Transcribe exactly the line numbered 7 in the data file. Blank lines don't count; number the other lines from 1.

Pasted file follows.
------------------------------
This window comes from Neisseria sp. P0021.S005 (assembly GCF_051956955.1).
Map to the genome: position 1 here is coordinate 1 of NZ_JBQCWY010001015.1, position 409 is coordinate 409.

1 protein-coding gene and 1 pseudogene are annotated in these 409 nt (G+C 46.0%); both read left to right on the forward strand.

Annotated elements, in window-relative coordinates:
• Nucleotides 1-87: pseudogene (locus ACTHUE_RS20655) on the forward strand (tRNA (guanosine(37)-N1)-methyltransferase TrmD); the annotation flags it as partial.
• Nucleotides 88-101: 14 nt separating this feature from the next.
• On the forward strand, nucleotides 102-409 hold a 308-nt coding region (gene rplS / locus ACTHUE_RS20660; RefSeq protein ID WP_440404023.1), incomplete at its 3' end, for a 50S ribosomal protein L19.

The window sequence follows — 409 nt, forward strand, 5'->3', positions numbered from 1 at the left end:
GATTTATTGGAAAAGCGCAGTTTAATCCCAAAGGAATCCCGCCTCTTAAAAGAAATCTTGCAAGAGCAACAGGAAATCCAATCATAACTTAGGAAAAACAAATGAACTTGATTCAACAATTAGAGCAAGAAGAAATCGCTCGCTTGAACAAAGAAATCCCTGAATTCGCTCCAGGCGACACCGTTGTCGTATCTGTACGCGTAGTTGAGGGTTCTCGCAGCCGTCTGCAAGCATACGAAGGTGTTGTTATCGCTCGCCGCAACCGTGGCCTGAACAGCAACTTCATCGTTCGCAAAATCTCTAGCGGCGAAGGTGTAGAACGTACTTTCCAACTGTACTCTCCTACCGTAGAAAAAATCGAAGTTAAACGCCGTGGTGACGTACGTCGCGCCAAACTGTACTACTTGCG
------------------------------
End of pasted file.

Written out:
• On the forward strand, nucleotides 102-409 hold a 308-nt coding region (gene rplS / locus ACTHUE_RS20660; RefSeq protein ID WP_440404023.1), incomplete at its 3' end, for a 50S ribosomal protein L19.